There’s no denying that “The Hand That Feeds” has political preaching on its mind. Then again, there’s no denying that the people at its center are being severely abused.
Those people would be the immigrant workers at a New York City deli called Hot and Crusty. Because they’re undocumented workers, they are generally paid less than minimum wage, get no overtime differential and no benefits. The deli’s manager berates them and holds the constant threat of being fired over their heads.
As the film begins, a shy, chubby sandwich maker named Mahoma Lopez decides he’s had enough. He contacts some local labor organizers and eventually forms a union. The union begins to negotiate new terms of employment with the owners, but then the owners decide to shut the place down rather than deal with a union.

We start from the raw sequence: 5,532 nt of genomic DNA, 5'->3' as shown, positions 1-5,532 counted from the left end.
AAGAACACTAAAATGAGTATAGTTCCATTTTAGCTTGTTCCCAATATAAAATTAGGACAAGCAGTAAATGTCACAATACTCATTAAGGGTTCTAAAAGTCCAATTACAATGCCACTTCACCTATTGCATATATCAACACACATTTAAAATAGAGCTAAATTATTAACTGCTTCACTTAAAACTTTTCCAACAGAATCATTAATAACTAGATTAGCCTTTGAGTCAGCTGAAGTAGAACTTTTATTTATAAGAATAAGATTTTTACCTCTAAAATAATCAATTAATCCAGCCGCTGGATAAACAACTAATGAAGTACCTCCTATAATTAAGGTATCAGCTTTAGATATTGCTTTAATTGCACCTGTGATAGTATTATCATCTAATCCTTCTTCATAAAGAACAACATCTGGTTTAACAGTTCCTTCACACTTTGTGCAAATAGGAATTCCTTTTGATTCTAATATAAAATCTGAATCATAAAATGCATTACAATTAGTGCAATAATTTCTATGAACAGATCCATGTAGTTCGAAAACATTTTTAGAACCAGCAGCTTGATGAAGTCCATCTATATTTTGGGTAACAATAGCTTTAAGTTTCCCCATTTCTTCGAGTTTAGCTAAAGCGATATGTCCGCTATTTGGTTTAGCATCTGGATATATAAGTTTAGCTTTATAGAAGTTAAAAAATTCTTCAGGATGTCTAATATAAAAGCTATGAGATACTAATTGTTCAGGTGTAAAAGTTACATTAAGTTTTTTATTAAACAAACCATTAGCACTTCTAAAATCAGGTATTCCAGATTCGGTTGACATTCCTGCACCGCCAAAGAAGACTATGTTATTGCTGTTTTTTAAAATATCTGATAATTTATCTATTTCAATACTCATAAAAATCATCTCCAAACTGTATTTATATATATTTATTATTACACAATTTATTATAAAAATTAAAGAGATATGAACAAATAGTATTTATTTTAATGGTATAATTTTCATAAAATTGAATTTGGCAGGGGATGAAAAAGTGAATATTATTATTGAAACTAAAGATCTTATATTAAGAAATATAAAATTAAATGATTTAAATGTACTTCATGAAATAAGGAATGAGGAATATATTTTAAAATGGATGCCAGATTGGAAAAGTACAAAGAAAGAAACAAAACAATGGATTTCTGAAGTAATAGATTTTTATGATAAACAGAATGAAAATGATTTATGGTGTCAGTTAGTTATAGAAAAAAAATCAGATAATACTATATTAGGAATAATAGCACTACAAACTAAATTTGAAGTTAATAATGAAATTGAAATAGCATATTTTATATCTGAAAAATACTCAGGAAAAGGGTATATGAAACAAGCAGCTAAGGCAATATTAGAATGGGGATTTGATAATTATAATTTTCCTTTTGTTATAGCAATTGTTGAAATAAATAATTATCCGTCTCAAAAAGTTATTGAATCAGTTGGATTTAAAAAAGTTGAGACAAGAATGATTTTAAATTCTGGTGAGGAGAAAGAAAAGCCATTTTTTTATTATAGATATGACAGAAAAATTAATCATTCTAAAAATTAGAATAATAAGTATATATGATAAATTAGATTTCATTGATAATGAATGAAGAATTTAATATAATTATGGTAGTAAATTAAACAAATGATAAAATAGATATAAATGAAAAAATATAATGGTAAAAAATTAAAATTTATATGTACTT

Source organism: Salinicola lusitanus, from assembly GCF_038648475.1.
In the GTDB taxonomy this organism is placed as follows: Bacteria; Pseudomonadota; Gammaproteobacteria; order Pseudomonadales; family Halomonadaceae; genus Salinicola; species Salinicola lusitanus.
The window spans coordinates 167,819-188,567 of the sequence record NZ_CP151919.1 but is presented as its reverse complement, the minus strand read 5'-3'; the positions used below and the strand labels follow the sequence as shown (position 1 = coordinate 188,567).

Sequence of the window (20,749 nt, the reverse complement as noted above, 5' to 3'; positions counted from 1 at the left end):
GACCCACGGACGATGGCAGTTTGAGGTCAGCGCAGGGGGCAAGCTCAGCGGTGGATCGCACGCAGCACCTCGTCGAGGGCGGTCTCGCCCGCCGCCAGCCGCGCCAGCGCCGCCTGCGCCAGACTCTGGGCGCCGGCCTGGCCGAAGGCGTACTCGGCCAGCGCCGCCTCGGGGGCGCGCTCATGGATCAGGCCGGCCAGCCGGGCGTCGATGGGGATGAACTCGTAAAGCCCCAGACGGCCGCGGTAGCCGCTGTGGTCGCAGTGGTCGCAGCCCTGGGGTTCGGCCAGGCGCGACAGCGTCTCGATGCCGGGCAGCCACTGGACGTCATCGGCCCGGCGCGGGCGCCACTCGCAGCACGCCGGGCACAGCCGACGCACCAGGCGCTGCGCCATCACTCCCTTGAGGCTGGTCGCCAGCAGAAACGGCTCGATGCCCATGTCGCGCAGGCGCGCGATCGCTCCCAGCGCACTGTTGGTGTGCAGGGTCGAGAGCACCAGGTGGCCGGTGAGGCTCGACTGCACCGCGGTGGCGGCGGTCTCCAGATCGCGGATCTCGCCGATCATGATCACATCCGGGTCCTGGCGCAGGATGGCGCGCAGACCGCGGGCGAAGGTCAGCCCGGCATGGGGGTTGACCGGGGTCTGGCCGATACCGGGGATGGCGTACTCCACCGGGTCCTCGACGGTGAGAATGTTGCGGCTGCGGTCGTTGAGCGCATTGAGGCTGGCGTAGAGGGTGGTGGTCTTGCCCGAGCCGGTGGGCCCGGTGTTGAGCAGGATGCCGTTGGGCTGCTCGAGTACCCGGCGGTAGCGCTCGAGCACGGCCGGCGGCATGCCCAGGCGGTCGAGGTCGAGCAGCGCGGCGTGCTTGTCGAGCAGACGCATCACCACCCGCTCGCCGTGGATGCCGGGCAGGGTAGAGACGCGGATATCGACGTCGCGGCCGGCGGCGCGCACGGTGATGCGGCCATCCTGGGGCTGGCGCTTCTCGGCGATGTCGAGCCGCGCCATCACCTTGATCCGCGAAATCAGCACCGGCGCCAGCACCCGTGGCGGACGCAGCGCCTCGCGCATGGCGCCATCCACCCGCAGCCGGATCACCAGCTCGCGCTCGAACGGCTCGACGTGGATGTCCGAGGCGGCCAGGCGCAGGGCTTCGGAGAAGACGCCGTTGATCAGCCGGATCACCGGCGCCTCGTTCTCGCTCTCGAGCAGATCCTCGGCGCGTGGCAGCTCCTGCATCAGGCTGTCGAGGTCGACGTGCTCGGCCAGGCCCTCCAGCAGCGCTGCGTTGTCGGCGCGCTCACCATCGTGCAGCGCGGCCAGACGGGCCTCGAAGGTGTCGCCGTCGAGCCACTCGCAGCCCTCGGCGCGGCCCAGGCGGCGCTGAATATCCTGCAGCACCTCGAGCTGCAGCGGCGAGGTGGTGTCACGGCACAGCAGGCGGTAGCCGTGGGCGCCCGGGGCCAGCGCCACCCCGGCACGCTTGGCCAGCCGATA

Along the way, members of Occupy Wall Street join the cause, often acting as protestors who can afford to go to jail since the workers would risk deportation if they were busted. Idealistic lawyers, community members, and members of other unions all join in a long siege in front of the shuttered deli.
Obviously, all this reflects mightily on the state of income inequality in America, on the inadequacy of minimum wage laws and the ability of the upper class to crush low-rung workers. Directors Robin Blotnick and Rachel Lears follow the fight from beginning to end, tracking Lopez as he grows from frustrated, abused employee to empowered activist, obviously cheering him on along the way.
Yes, the film is too often rah-rah union propaganda. But it’s also a moving story about hope rising among the neglected and mistreated, about people banding together for a common good, and about the value of strength and perseverance. That sounds awfully American.
‘The Hand That Feeds’
Running time: 85 minutes